|Postmaster General Louis DeJoy spoke with a Senate committee in an online meeting. (Associated Press photo)|
By Al Cross
Director and Professor, Institute for Rural Journalism and Community Issues, University of Kentucky
Postmaster General Louis DeJoy acknowledged in sworn testimony before a Senate committee this morning that his changes in the U.S. Postal Service have delayed delivery of some mail, but he said he has ordered extra effort to make sure that mailed election ballots are delivered on time.
DeJoy said that at his first meeting about election mail, he told his subordinates, "Whatever efforts we have, double them. I was very concerned about all the political noise we were hearing." He said USPS will have enough capacity for the expected amount of election mail, and won't require that ballots be first-class mail, thus saving states and localities money, but will treat ballots as first class.
The postmaster general told the Senate Homeland Security and Governmental Affairs Committee that he has suspended operational changes until after the election. "I think the American people can feel comfortable that the Postal Service will deliver on this election," he said. However, he said he couldn't provide a detailed plan for ensuring delivery of ballots.
DeJoy told Sen. Mitt Romney, R-Utah, that delays have been greater in urban areas "where the coronavirus and the intimidation of the coronavirus" have scared employees from working, raising absenteeism to 20 percent or more in some cities, and "a substantial portion of our delays are related to covid." He said the national rate is only 4%, but most rural mail is sorted in cities.
DeJoy rejected a suggestion by Sen. Rand Paul, R-Ky., that Congress save money by removing the requirement that mail be delivered six says a week, saying that standard maintains a high level of trust between it and the public. "That is probably our biggest strength that we can capitalize on."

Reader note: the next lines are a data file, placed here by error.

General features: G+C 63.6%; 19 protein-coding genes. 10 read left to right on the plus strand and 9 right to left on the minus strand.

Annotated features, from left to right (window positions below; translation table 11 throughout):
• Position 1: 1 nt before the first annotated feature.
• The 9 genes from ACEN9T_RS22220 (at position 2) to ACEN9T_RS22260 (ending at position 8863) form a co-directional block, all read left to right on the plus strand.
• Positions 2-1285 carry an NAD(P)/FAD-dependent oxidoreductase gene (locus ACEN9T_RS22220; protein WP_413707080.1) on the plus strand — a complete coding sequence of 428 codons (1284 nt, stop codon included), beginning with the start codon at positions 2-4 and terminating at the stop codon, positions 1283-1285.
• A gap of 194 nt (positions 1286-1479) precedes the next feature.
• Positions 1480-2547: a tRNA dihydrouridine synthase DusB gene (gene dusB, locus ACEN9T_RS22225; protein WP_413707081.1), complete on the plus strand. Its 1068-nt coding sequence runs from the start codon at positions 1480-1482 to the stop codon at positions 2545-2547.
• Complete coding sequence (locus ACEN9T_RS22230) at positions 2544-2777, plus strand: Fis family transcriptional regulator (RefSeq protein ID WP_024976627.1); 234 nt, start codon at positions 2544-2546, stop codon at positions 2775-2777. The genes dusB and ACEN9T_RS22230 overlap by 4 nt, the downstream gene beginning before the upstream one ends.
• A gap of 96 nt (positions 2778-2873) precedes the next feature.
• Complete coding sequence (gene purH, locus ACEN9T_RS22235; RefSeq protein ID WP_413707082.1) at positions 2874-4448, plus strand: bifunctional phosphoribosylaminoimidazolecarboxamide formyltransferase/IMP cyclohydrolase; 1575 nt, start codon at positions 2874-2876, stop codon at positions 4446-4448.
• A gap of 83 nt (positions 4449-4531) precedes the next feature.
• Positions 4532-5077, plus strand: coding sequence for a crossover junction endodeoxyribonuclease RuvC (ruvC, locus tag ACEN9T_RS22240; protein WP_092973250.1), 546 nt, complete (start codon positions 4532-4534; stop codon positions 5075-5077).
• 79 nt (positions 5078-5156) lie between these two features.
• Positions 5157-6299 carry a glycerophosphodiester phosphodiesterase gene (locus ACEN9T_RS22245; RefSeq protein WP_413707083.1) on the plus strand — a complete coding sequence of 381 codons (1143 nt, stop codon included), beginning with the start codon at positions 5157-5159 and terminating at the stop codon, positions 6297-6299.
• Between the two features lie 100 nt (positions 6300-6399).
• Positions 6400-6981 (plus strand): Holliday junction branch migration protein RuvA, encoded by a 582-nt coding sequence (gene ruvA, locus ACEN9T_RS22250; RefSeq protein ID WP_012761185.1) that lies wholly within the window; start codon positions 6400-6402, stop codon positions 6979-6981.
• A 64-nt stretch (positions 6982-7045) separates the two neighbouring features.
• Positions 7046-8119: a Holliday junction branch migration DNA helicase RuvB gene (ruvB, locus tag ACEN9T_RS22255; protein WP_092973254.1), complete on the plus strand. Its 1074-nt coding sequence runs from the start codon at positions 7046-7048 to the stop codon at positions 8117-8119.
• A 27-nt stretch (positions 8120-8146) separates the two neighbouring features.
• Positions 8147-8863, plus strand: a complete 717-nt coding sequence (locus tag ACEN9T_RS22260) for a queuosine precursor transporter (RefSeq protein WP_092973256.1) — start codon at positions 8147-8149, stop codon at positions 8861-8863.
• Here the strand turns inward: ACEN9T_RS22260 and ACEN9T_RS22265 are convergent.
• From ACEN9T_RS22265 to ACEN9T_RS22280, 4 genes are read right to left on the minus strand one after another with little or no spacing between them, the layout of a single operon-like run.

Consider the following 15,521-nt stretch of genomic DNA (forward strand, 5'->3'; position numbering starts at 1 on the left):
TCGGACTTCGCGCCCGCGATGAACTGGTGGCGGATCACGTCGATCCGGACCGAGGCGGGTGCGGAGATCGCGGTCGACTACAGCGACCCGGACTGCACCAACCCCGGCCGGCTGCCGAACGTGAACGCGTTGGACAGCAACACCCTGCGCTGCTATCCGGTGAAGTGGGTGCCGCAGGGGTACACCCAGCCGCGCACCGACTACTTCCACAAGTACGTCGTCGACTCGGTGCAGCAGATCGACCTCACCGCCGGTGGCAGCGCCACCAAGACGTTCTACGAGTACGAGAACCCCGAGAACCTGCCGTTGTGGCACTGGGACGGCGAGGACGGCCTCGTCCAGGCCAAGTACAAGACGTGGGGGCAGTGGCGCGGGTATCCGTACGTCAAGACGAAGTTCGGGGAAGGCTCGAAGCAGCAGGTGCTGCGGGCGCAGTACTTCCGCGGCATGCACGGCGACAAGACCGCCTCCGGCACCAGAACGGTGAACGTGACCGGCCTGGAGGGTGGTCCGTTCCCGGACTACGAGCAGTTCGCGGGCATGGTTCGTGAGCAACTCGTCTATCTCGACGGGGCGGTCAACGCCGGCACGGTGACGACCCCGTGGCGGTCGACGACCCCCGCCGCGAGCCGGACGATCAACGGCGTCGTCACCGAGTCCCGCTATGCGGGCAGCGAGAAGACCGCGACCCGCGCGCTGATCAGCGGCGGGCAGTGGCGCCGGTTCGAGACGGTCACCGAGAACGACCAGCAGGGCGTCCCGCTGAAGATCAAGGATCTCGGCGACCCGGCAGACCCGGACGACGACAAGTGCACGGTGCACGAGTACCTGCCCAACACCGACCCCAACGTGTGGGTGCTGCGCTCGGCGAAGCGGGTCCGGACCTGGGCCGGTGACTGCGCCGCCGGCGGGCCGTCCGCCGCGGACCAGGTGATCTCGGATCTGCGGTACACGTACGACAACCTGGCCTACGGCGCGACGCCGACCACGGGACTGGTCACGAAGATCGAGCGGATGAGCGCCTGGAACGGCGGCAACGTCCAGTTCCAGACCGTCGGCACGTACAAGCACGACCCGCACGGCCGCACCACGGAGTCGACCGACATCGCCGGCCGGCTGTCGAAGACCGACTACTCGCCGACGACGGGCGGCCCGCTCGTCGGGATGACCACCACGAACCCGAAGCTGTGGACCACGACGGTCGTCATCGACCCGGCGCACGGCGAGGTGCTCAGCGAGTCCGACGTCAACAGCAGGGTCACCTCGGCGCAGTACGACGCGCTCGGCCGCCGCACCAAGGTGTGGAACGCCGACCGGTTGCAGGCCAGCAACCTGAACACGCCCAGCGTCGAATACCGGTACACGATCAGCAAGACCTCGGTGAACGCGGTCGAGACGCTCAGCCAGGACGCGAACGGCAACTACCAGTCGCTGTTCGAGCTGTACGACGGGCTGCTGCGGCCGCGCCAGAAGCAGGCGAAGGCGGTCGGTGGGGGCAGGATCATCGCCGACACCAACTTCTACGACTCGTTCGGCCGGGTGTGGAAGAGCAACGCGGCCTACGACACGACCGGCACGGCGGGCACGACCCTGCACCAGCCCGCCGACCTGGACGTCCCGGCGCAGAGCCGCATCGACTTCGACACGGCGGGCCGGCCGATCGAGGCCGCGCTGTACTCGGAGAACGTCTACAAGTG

But when Sen. Josh Hawley, R-Mo., asked about maintaining rural post offices, DeJoy merely answered by stating his previous point a different way: "We have an unbelievable asset in our letter carriers reaching every American each day."
(NPR's Kirk Siegler reports "why rural America is fighting the Trump administration on the post office," The Daily Yonder explains how the Postal Service "became the center of a federal frenzy," and Jack Healy of The New York Times reports "what happens when the mail suddenly becomes unreliable in rural towns and stretches of countryside [with] FedEx or UPS deliveries, and where people rely on the post office as an irreplaceable hub of commerce and connection.")
In response to questions, DeJoy said he had never discussed the Postal Service with President Trump, other than a brief conversation in which Trump congratulated him on his appointment by the USPS Board of Governors, or with anyone in the Trump campaign. Asked about Steven Mnuchin, he said he told the Treasury secretary that he had a plan to improve service, but gave "no great detail."
He said he would remain independent of the Trump administration, called "outrageous" assertions that his changes are designed to help the president, who has repeatedly attacked universal mail-in voting but endorsed traditional absentee voting. Trump has opposed giving USPS money to handle mail ballots. DeJoy "seemed to want to distance himself from President Trump," CNN's Pamela Brown reported.
DeJoy said he won't bring back any sorting machines that have been removed because "they're not needed," given the decline in first-class mail volume. The machines sort letter-size mail; some states' absentee ballots are that size. Sen. Maggie Hassan, D-N.H., said the Manchester sorting center now has only one machine, and it broke down yesterday. DeJoy said he didn't know that.
DeJoy said one of his major changes was to require that mail trucks leave on time. American Postal Workers Union President Mark Dimondstein told MSNBC after the hearing that "We're being told to leave mail behind, and the system is backing up, and every customer knows that."
Sen. Gary Peters, D-Mich., the committee vice chair, said he had been unable to get documents relating to DeJoy's changes, and asked him to provide them by Sunday. DeJoy said he would speak with his staff about that. Another hearing, by the Democrat-controlled House Oversight Committee, is set for Monday, with in-person testimony from DeJoy and Board of Governors Chair Mike Duncan.